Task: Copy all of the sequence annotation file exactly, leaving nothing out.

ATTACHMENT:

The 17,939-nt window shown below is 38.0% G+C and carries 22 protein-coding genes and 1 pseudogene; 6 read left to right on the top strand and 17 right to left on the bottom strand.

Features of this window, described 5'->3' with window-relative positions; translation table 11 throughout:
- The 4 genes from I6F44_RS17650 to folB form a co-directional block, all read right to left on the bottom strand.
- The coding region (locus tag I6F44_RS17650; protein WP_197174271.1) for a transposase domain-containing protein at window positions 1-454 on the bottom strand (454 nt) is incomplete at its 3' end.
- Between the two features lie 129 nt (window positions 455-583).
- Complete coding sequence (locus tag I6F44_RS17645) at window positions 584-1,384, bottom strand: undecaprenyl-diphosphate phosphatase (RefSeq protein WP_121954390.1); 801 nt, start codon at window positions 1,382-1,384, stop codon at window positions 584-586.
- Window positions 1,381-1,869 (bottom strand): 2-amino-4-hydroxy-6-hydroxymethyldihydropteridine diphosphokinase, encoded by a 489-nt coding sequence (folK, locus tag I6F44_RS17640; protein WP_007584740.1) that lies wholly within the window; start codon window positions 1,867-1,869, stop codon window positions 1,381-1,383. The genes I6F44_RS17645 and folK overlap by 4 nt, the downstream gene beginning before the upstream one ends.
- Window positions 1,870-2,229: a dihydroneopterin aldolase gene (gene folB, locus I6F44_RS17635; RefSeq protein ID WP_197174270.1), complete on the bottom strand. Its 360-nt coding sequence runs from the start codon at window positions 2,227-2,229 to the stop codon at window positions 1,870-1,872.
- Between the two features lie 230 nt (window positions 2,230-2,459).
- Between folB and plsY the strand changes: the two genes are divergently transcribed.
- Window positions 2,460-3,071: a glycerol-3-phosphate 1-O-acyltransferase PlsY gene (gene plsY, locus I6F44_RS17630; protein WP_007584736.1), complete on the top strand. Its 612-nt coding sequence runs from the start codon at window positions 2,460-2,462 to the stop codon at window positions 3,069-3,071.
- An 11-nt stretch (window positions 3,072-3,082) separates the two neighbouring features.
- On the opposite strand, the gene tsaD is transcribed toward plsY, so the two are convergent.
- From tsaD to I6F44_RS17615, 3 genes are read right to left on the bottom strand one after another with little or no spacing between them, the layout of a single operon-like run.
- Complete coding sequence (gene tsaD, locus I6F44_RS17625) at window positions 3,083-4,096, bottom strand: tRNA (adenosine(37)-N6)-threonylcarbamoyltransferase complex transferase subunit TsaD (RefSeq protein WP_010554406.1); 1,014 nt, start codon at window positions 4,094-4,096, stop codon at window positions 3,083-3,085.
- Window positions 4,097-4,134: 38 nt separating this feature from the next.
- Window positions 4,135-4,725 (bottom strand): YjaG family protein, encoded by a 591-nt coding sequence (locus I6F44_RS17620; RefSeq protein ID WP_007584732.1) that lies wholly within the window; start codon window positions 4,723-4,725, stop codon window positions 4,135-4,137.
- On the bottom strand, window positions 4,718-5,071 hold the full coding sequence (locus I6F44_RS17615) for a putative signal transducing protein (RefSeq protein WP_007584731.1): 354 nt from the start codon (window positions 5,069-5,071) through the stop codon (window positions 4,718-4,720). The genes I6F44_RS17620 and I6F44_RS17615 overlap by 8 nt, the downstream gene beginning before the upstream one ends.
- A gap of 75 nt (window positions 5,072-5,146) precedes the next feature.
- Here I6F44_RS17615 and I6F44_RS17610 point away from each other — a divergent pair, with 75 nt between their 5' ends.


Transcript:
The 17,939-nt window shown below is 38.0% G+C and carries 22 protein-coding genes and 1 pseudogene; 6 read left to right on the top strand and 17 right to left on the bottom strand.

Features of this window, described 5'->3' with window-relative positions; translation table 11 throughout:
- The 4 genes from I6F44_RS17650 to folB form a co-directional block, all read right to left on the bottom strand.
- The coding region (locus tag I6F44_RS17650; protein WP_197174271.1) for a transposase domain-containing protein at window positions 1-454 on the bottom strand (454 nt) is incomplete at its 3' end.
- Between the two features lie 129 nt (window positions 455-583).
- Complete coding sequence (locus tag I6F44_RS17645) at window positions 584-1,384, bottom strand: undecaprenyl-diphosphate phosphatase (RefSeq protein WP_121954390.1); 801 nt, start codon at window positions 1,382-1,384, stop codon at window positions 584-586.
- Window positions 1,381-1,869 (bottom strand): 2-amino-4-hydroxy-6-hydroxymethyldihydropteridine diphosphokinase, encoded by a 489-nt coding sequence (folK, locus tag I6F44_RS17640; protein WP_007584740.1) that lies wholly within the window; start codon window positions 1,867-1,869, stop codon window positions 1,381-1,383. The genes I6F44_RS17645 and folK overlap by 4 nt, the downstream gene beginning before the upstream one ends.
- Window positions 1,870-2,229: a dihydroneopterin aldolase gene (gene folB, locus I6F44_RS17635; RefSeq protein ID WP_197174270.1), complete on the bottom strand. Its 360-nt coding sequence runs from the start codon at window positions 2,227-2,229 to the stop codon at window positions 1,870-1,872.
- Between the two features lie 230 nt (window positions 2,230-2,459).
- Between folB and plsY the strand changes: the two genes are divergently transcribed.
- Window positions 2,460-3,071: a glycerol-3-phosphate 1-O-acyltransferase PlsY gene (gene plsY, locus I6F44_RS17630; protein WP_007584736.1), complete on the top strand. Its 612-nt coding sequence runs from the start codon at window positions 2,460-2,462 to the stop codon at window positions 3,069-3,071.
- An 11-nt stretch (window positions 3,072-3,082) separates the two neighbouring features.
- On the opposite strand, the gene tsaD is transcribed toward plsY, so the two are convergent.
- From tsaD to I6F44_RS17615, 3 genes are read right to left on the bottom strand one after another with little or no spacing between them, the layout of a single operon-like run.
- Complete coding sequence (gene tsaD, locus I6F44_RS17625) at window positions 3,083-4,096, bottom strand: tRNA (adenosine(37)-N6)-threonylcarbamoyltransferase complex transferase subunit TsaD (RefSeq protein WP_010554406.1); 1,014 nt, start codon at window positions 4,094-4,096, stop codon at window positions 3,083-3,085.
- Window positions 4,097-4,134: 38 nt separating this feature from the next.
- Window positions 4,135-4,725 (bottom strand): YjaG family protein, encoded by a 591-nt coding sequence (locus I6F44_RS17620; RefSeq protein ID WP_007584732.1) that lies wholly within the window; start codon window positions 4,723-4,725, stop codon window positions 4,135-4,137.
- On the bottom strand, window positions 4,718-5,071 hold the full coding sequence (locus I6F44_RS17615) for a putative signal transducing protein (RefSeq protein WP_007584731.1): 354 nt from the start codon (window positions 5,069-5,071) through the stop codon (window positions 4,718-4,720). The genes I6F44_RS17620 and I6F44_RS17615 overlap by 8 nt, the downstream gene beginning before the upstream one ends.
- A gap of 75 nt (window positions 5,072-5,146) precedes the next feature.
- Here I6F44_RS17615 and I6F44_RS17610 point away from each other — a divergent pair, with 75 nt between their 5' ends.